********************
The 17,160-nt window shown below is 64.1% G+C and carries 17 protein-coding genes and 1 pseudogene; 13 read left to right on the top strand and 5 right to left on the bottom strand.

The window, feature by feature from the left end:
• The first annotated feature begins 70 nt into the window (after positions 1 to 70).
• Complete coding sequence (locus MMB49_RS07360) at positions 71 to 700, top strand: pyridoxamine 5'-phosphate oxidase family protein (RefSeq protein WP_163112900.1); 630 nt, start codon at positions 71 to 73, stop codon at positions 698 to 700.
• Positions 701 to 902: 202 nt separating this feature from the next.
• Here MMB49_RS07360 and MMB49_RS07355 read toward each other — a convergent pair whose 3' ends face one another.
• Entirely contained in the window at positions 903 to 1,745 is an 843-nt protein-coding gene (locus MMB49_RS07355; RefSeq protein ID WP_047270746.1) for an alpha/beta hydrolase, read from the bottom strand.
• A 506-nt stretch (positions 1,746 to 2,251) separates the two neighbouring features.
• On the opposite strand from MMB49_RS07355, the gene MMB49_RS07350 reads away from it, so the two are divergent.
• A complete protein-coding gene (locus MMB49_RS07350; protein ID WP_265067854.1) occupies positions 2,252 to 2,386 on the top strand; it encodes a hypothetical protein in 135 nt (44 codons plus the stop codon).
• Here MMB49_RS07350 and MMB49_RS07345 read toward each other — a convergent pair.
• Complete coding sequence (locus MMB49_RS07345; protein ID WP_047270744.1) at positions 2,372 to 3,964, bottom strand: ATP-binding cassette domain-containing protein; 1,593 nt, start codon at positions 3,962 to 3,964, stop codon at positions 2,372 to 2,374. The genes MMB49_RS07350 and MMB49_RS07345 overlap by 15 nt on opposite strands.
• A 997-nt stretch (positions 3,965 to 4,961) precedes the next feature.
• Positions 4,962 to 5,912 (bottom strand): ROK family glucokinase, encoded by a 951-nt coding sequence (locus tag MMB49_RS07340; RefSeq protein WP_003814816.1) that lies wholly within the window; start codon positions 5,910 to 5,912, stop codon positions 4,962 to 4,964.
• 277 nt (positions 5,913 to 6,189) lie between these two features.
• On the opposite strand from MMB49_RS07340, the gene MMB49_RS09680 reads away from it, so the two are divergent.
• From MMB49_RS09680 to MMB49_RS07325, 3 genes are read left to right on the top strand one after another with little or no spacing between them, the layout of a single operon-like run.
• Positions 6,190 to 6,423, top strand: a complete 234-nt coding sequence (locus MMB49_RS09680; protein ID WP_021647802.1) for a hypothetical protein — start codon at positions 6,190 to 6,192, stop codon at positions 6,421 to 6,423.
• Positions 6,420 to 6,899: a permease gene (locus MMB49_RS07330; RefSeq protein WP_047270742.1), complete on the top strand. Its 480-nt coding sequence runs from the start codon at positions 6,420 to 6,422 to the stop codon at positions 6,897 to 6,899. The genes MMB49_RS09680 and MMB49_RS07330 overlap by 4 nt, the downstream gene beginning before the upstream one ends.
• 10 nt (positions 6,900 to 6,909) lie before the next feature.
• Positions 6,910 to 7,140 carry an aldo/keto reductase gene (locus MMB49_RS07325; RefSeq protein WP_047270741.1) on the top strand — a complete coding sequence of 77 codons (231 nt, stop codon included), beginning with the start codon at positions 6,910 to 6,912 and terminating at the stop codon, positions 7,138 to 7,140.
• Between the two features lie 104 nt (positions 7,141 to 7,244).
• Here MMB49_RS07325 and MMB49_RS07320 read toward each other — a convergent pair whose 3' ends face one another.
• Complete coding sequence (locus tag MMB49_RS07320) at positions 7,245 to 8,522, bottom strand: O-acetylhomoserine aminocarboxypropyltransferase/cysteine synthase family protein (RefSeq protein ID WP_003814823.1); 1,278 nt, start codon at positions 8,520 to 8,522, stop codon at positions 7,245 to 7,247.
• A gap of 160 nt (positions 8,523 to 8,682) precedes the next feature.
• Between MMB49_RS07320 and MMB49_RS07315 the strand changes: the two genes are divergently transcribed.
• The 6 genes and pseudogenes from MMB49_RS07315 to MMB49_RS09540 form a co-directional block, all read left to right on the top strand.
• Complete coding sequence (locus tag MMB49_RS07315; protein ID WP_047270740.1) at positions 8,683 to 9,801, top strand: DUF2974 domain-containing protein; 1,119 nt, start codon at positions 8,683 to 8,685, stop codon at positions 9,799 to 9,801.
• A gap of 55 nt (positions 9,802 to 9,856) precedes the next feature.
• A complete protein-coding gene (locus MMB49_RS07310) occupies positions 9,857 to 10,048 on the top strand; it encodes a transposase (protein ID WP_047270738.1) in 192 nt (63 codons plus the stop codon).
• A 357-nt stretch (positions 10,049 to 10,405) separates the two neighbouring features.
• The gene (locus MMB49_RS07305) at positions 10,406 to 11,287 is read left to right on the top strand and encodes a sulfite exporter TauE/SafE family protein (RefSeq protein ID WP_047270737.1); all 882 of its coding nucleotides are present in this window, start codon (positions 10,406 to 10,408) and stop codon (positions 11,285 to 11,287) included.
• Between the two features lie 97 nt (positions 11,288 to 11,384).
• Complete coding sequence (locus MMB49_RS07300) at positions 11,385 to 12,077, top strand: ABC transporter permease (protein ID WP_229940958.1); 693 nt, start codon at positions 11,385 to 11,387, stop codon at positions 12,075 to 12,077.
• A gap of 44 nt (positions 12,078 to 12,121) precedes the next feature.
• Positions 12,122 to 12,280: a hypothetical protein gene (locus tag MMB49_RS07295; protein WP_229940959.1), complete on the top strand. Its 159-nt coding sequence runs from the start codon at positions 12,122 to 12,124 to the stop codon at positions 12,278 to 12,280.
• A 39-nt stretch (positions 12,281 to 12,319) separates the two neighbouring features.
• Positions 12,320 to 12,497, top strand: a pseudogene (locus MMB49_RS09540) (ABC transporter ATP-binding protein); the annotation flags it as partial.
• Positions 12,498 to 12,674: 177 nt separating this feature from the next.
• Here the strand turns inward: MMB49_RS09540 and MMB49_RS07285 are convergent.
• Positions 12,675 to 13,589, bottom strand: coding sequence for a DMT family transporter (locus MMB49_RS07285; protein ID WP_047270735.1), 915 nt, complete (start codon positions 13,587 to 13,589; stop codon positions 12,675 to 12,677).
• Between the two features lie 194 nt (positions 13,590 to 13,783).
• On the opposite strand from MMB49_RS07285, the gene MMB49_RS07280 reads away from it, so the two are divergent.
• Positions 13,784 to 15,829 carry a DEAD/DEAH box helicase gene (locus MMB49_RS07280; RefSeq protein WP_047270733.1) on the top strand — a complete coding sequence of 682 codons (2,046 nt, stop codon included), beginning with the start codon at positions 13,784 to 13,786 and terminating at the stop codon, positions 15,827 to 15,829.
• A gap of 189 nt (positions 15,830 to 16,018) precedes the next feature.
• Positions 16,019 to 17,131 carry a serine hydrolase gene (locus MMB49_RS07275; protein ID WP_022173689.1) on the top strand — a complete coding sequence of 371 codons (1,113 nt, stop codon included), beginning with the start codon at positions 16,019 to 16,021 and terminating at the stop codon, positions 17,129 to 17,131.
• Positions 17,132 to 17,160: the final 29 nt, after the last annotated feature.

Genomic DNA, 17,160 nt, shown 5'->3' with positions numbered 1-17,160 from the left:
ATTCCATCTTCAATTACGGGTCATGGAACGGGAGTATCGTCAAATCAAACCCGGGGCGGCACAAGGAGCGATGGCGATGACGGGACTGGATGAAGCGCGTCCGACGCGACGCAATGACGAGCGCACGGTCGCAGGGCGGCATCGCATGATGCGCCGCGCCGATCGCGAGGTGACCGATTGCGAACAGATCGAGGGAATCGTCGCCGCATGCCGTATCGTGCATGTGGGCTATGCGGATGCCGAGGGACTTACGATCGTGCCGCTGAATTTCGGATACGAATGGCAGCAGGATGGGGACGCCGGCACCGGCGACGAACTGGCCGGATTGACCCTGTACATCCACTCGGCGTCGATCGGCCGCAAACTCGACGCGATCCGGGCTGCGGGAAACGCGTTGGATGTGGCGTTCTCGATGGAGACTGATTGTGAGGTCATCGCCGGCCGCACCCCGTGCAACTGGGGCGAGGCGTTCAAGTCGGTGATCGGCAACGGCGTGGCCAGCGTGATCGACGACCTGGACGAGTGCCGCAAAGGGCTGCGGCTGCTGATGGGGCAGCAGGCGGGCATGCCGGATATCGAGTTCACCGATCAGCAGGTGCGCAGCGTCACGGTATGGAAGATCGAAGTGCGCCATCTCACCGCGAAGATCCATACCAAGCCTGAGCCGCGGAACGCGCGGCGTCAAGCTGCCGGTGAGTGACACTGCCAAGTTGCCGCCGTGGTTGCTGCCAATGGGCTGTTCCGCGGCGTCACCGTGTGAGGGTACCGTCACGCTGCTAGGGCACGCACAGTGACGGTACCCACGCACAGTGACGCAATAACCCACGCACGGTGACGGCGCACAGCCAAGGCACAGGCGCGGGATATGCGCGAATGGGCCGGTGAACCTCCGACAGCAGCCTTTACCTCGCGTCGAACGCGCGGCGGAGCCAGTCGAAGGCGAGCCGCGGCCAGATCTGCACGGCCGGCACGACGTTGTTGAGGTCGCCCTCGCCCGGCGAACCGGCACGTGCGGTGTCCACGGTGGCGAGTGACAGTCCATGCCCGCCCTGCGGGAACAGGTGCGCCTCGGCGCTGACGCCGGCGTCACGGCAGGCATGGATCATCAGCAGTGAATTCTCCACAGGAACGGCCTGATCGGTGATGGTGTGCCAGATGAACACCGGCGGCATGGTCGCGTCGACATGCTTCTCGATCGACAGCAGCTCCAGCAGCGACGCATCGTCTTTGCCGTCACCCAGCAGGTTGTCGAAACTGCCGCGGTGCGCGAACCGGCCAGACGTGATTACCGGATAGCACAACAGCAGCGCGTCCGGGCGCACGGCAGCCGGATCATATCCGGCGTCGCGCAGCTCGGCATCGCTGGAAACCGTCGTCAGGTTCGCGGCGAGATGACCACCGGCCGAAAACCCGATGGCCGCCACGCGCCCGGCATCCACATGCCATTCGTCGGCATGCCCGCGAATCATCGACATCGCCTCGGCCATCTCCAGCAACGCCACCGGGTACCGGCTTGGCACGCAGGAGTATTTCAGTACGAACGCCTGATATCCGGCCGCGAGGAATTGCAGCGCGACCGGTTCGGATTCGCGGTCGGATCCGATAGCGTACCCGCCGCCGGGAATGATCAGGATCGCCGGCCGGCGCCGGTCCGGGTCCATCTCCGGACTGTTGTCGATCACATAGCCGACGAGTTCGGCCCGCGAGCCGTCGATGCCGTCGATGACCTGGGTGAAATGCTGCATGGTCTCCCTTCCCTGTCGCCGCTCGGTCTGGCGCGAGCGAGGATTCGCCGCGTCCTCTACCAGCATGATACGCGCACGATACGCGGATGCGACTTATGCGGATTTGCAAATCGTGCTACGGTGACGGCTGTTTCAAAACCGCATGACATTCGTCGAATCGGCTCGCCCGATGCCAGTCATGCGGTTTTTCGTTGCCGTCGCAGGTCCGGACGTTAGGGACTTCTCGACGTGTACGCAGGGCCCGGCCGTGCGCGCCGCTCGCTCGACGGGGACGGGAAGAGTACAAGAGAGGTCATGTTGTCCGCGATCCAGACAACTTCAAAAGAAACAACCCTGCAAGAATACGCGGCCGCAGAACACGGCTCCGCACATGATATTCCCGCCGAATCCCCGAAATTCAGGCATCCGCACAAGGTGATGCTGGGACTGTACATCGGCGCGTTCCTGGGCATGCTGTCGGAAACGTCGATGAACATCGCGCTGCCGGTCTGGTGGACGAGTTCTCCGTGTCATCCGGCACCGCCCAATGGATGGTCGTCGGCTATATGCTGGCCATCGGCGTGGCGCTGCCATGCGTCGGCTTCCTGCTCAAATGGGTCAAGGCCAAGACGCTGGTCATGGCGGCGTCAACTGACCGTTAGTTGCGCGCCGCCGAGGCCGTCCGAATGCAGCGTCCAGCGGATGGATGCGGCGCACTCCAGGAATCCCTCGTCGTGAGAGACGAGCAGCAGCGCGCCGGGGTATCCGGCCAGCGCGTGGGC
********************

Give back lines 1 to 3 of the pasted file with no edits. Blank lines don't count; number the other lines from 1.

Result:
The 17,160-nt window shown below is 64.1% G+C and carries 17 protein-coding genes and 1 pseudogene; 13 read left to right on the top strand and 5 right to left on the bottom strand.

The window, feature by feature from the left end:
• The first annotated feature begins 70 nt into the window (after positions 1 to 70).